Around 1,500 years ago, the Moche culture along the arid northern coast of Peru performed human sacrifices to mitigate climatic and ecological disasters caused by severe “El Niño” events. The precarious living conditions in consequence of “El Niño” have shaped societal structures and affected communities from Moche times until now. What can we learn from this past and our present to envision a better future?
The Moche people constructed villages with elaborate irrigation systems for agriculture and ceremonial centres. As part of their material culture, the Moche left behind painted ceramic vessels illustrating scenes from everyday life, including battles and human sacrificial rituals. These vessels also depicted Moche portraits, mostly of warriors and religious figures, as well as plants and animals from their environment.
This showcase is part of the TAKING CARE Project, co-funded by the Creative Europe Programme of the European Union.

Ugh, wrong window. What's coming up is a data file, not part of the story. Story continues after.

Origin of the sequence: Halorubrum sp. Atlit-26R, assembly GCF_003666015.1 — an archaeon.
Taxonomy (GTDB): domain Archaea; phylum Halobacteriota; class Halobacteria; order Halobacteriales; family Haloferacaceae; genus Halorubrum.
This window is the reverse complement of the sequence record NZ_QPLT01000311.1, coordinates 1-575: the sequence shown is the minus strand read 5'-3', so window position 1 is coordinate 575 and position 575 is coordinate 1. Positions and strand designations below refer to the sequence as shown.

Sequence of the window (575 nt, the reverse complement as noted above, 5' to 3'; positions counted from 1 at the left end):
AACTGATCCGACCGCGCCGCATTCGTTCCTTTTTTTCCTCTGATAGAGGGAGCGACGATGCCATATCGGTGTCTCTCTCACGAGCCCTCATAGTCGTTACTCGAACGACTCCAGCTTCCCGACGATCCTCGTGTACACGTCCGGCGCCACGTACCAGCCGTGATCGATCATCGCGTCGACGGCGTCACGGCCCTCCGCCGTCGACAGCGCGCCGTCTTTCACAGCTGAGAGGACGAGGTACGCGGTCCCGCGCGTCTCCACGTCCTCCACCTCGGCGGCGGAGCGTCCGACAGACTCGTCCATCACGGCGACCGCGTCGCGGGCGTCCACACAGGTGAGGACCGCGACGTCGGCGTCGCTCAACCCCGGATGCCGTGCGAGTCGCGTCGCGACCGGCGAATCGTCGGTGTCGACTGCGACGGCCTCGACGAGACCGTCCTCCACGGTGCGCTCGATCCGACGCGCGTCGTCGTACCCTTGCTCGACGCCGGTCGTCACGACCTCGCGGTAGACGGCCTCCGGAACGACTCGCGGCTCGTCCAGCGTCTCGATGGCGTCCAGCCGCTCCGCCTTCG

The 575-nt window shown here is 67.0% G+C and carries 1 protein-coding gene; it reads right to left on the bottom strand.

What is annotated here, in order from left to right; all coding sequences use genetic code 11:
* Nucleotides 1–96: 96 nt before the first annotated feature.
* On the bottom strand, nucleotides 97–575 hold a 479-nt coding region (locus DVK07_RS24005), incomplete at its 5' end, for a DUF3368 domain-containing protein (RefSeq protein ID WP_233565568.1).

The ten works on display were acquired directly from the artists in Kinshasa by Armin Prinz (1945 - 2018) and represent a selection of the extensive donation received from the Austrian Ethnomedical Society in 2017. Even though this donation entered the museum's holdings before the start of the Corona pandemic, the paintings in particular address current topics: different positions on health and illness, access to medical care or the depiction of specific diseases.
In addition to the paintings from the Democratic Republic of Congo, the donation includes a large number of objects from all over the world that focus on health and disease and the sub-area of nutrition from various collectors who gathered them in the course of their research projects.